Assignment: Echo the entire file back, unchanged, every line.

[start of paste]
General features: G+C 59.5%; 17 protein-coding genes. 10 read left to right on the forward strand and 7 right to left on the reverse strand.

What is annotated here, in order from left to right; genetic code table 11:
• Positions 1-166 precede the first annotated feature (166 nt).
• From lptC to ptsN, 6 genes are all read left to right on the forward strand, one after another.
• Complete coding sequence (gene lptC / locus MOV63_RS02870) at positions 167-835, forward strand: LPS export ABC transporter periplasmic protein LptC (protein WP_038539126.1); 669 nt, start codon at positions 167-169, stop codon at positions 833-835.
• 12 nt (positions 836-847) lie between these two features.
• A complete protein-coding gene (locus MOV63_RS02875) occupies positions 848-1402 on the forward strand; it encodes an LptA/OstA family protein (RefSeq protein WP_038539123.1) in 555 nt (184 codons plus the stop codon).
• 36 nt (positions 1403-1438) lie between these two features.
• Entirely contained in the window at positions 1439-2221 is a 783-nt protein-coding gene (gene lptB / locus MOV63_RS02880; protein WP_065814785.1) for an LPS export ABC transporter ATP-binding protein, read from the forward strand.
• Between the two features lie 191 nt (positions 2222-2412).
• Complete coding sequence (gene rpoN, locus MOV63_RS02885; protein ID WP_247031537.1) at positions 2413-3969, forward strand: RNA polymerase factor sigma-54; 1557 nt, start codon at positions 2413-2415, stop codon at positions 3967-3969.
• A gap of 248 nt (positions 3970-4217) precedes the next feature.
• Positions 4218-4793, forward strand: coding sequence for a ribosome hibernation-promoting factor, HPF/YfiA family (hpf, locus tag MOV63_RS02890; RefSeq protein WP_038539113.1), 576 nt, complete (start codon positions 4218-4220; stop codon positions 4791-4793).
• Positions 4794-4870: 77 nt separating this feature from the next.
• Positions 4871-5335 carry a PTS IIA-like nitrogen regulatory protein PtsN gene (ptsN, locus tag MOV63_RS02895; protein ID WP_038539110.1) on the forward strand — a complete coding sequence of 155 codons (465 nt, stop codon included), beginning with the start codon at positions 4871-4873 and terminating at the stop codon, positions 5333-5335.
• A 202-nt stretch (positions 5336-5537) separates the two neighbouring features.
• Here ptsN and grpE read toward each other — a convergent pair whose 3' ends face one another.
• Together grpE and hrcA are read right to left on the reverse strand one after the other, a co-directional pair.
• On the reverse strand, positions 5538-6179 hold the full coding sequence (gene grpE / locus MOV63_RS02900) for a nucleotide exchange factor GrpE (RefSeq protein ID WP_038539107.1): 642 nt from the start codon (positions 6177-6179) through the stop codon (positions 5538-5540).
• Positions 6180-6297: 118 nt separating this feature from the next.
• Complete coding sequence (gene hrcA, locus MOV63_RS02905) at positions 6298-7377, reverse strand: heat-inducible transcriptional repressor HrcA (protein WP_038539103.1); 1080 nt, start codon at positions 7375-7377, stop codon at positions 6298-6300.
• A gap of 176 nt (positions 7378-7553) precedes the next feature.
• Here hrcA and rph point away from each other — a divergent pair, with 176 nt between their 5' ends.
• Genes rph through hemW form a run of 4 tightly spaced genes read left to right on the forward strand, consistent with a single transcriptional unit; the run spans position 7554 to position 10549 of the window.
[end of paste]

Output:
General features: G+C 59.5%; 17 protein-coding genes. 10 read left to right on the forward strand and 7 right to left on the reverse strand.

What is annotated here, in order from left to right; genetic code table 11:
• Positions 1-166 precede the first annotated feature (166 nt).
• From lptC to ptsN, 6 genes are all read left to right on the forward strand, one after another.
• Complete coding sequence (gene lptC / locus MOV63_RS02870) at positions 167-835, forward strand: LPS export ABC transporter periplasmic protein LptC (protein WP_038539126.1); 669 nt, start codon at positions 167-169, stop codon at positions 833-835.
• 12 nt (positions 836-847) lie between these two features.
• A complete protein-coding gene (locus MOV63_RS02875) occupies positions 848-1402 on the forward strand; it encodes an LptA/OstA family protein (RefSeq protein WP_038539123.1) in 555 nt (184 codons plus the stop codon).
• 36 nt (positions 1403-1438) lie between these two features.
• Entirely contained in the window at positions 1439-2221 is a 783-nt protein-coding gene (gene lptB / locus MOV63_RS02880; protein WP_065814785.1) for an LPS export ABC transporter ATP-binding protein, read from the forward strand.
• Between the two features lie 191 nt (positions 2222-2412).
• Complete coding sequence (gene rpoN, locus MOV63_RS02885; protein ID WP_247031537.1) at positions 2413-3969, forward strand: RNA polymerase factor sigma-54; 1557 nt, start codon at positions 2413-2415, stop codon at positions 3967-3969.
• A gap of 248 nt (positions 3970-4217) precedes the next feature.
• Positions 4218-4793, forward strand: coding sequence for a ribosome hibernation-promoting factor, HPF/YfiA family (hpf, locus tag MOV63_RS02890; RefSeq protein WP_038539113.1), 576 nt, complete (start codon positions 4218-4220; stop codon positions 4791-4793).
• Positions 4794-4870: 77 nt separating this feature from the next.
• Positions 4871-5335 carry a PTS IIA-like nitrogen regulatory protein PtsN gene (ptsN, locus tag MOV63_RS02895; protein ID WP_038539110.1) on the forward strand — a complete coding sequence of 155 codons (465 nt, stop codon included), beginning with the start codon at positions 4871-4873 and terminating at the stop codon, positions 5333-5335.
• A 202-nt stretch (positions 5336-5537) separates the two neighbouring features.
• Here ptsN and grpE read toward each other — a convergent pair whose 3' ends face one another.
• Together grpE and hrcA are read right to left on the reverse strand one after the other, a co-directional pair.
• On the reverse strand, positions 5538-6179 hold the full coding sequence (gene grpE / locus MOV63_RS02900) for a nucleotide exchange factor GrpE (RefSeq protein ID WP_038539107.1): 642 nt from the start codon (positions 6177-6179) through the stop codon (positions 5538-5540).
• Positions 6180-6297: 118 nt separating this feature from the next.
• Complete coding sequence (gene hrcA, locus MOV63_RS02905) at positions 6298-7377, reverse strand: heat-inducible transcriptional repressor HrcA (protein WP_038539103.1); 1080 nt, start codon at positions 7375-7377, stop codon at positions 6298-6300.
• A gap of 176 nt (positions 7378-7553) precedes the next feature.
• Here hrcA and rph point away from each other — a divergent pair, with 176 nt between their 5' ends.
• Genes rph through hemW form a run of 4 tightly spaced genes read left to right on the forward strand, consistent with a single transcriptional unit; the run spans position 7554 to position 10549 of the window.